FMG’s claim that the decision will have no impact is also at odds with its extraordinary effort to undermine the Yindjibarndi claim and YAC. In late 2010, FMG began funding a rival Yindjibarndi group, the Wirlu-murra Yindjibarndi Aboriginal Corporation (WMYAC), in order to thwart YAC’s opposition and expedite the approval process.

In June 2015, FMG secretly funded and orchestrated a meeting aimed at replacing YAC with the FMG-backed group, and in turn weakening the native title claim. Justice Rares issued a withering assessment of FMG’s conduct in his decision. He noted that Resolution 5 of this meeting asked the Yindjibarndi people to seek non-exclusive possession. He said that each member who agreed to vote was given a $400 Woolworths shopping voucher, purchased by WMYAC. Rares said in his judgement, “There was a close correspondence between the persons who voted Yes [and] the subsequent use of 180 vouchers on the afternoon and evening of 23 June, after the close of voting.”

Justice Rares ruled that FMG had been intimately involved in staging and funding a meeting that would have delivered it a massive commercial benefit. Furthermore, “the significant role that FMG played in the promotion and conduct of the meeting, and the benefit to it if Resolution 5 were passed, were not revealed to persons who might be interested in voting”.

Asked why the company had gone to these lengths, Nev Power said FMG had been fully transparent about its funding of WMYAC. “Fortescue is proud to support the Wirlu-murra Yindjibarndi Aboriginal Corporation, as representatives of the Yindjibarndi people, and all that we have achieved together,” he told the Monthly. We are transparent in our relationship with WMYAC and provide support for the group, including for the meeting in question. This assistance did not seek to influence the outcome of the meeting.”

Six months after this meeting, the Eastern Guruma people, an Aboriginal group closely aligned with FMG, launched a native title claim that overlapped with the Yindjibarndi claim that had been registered back in 2003. Again, Justice Rares dismissed this belated attempt to undermine the Yindjibarndi and noted in his judgement the link between the claim and FMG’s Solomon mine: “The overlap area covers the Solomon Hub.” Rares described the Eastern Guruma claim as “an abuse of process”. One unfortunate result of native title law is that it has allowed mining interests to encourage competing claims over land they are seeking to exploit, making it difficult for courts to grant native title and often sowing the seeds of disharmony among Indigenous communities.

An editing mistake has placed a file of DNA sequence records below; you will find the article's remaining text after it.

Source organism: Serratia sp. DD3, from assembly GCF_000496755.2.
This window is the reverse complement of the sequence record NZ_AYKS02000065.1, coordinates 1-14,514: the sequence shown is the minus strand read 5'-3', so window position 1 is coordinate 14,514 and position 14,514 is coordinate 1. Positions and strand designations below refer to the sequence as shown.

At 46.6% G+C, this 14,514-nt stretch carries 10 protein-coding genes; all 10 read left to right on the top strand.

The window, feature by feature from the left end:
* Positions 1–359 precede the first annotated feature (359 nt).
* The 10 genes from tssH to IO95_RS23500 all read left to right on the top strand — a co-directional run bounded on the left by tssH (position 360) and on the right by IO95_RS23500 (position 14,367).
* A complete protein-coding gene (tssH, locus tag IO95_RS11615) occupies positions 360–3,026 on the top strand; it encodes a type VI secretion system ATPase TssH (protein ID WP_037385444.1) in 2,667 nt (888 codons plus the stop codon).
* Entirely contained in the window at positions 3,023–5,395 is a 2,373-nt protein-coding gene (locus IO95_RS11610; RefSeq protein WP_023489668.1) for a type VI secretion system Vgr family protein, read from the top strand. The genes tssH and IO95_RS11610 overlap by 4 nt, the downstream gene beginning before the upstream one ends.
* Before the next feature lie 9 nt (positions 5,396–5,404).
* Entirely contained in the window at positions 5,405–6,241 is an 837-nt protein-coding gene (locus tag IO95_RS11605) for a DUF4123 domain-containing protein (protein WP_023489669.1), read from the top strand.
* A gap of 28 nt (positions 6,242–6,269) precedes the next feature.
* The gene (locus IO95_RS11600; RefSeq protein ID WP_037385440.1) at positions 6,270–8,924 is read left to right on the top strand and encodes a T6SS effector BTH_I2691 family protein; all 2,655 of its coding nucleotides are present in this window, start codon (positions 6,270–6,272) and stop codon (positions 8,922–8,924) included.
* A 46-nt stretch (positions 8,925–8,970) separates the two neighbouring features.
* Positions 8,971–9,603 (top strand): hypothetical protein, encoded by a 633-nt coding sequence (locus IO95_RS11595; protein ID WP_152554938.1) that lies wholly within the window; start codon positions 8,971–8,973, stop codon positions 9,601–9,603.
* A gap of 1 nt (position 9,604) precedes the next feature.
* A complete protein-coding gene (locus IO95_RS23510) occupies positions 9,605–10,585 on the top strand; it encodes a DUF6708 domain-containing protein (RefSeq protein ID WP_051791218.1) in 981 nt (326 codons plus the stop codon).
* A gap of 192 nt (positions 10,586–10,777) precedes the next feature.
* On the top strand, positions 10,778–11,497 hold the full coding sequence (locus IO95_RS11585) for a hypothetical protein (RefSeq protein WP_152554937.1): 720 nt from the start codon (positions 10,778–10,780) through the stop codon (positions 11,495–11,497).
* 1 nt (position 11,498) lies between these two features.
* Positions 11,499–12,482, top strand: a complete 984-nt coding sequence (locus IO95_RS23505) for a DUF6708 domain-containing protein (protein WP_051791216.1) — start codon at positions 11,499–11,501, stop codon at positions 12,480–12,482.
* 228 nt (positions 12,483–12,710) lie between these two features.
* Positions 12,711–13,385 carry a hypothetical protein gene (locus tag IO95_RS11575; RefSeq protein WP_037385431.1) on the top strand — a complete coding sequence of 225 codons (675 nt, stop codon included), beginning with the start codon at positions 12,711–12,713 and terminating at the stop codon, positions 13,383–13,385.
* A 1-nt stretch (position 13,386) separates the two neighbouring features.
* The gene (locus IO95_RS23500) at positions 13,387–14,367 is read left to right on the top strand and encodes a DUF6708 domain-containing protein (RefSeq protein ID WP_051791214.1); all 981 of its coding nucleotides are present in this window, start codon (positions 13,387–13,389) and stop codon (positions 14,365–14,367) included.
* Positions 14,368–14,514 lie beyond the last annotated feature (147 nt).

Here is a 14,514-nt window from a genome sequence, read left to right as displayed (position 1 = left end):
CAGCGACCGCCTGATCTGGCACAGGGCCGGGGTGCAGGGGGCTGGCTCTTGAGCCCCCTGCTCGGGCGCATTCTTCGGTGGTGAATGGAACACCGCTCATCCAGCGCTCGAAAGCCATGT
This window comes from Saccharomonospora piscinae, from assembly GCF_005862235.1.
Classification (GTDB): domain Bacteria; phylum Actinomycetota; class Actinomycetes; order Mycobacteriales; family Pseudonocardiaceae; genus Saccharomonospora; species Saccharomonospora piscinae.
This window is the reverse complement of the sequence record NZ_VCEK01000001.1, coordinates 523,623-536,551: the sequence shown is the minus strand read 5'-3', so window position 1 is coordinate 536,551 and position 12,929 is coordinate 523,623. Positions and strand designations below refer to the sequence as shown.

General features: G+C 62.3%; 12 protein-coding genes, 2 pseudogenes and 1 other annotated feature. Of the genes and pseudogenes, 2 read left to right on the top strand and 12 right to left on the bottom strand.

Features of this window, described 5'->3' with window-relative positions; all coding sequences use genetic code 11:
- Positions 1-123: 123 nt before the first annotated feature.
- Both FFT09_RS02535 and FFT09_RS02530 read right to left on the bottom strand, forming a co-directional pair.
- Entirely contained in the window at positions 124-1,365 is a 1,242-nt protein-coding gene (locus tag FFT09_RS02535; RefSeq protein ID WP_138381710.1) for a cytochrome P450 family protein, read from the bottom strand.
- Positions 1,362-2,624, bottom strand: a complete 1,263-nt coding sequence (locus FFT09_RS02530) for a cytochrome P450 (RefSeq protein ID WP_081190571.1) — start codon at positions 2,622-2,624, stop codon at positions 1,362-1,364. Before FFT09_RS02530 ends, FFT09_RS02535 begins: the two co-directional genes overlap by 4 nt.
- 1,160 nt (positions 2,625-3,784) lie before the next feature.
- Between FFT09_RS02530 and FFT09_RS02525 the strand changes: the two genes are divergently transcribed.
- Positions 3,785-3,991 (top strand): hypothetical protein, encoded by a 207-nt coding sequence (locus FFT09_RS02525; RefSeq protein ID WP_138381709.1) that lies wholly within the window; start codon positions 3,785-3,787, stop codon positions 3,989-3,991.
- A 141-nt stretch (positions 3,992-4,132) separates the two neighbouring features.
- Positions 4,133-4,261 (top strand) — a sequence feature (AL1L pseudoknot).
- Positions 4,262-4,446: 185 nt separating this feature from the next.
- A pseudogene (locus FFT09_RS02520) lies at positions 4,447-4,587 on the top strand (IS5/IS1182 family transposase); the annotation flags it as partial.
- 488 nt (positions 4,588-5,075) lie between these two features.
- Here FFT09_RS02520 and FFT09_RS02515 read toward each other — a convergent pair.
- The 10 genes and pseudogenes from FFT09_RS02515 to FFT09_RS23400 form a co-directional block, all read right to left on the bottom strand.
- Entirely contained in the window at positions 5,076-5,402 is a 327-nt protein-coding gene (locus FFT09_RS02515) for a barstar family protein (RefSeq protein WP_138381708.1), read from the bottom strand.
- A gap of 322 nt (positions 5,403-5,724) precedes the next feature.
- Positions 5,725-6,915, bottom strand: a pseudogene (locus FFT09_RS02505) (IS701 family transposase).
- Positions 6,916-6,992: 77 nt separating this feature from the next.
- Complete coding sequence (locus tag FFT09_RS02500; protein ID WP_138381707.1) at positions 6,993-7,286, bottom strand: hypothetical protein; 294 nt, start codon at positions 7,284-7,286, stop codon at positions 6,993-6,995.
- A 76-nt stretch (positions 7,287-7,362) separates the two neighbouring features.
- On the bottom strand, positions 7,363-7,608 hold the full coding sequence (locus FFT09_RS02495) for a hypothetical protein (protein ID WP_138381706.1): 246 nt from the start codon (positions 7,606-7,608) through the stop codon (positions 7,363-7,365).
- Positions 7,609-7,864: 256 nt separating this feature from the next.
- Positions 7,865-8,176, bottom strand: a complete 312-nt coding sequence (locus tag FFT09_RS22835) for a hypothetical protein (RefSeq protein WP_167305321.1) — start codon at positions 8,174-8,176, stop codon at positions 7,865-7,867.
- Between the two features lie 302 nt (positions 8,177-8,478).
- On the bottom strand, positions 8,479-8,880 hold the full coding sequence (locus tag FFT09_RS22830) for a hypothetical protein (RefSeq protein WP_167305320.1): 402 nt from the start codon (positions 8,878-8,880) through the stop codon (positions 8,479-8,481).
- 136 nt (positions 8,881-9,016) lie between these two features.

Jon Altman, a research professor in anthropology at Deakin University, has been following land rights and native title for four decades. He is greatly impressed by what the Yindjibarndi people have achieved and says their struggle is a watershed moment for Indigenous peoples. “If big business and governments act like bullies, native title interests can get rolled. But this case shows that if they persevere and don’t take the trinkets offered along the way, Aboriginal claimants can win in a big way. Woodley’s efforts are heroic.”

Altman points to some other important victories by native title interests: Century Mine in Queensland in the late 1990s, and the Timber Creek native title compensation case in the Northern Territory this year. But Altman says the scale of the compensation sought by the Yindjibarndi people makes it significant. He explains that, instead of the $4 million a year that was offered by FMG, YAC could secure a compensation package in the order of $100 million retrospectively based on regional precedents, plus ongoing payments during the life of the Solomon Hub mines.

“What is especially pertinent is that in the age of populism and the corporate state, Federal Court judges are of growing importance as arbiters to ensure fair outcomes in the native title system,” he adds.

Former WA premier Peter Dowding, who was a legal counsel on the very first Yindjibarndi claim, made jointly with the Ngarluma people, in 1994, is equally impressed with Woodley’s leadership: “[He] has been very committed and very brave for a very long time and should be commended.”

What seems to have energised Michael Woodley in this long struggle is not just the pursuit of a few more wagons on each iron ore train but also the tactics used by FMG.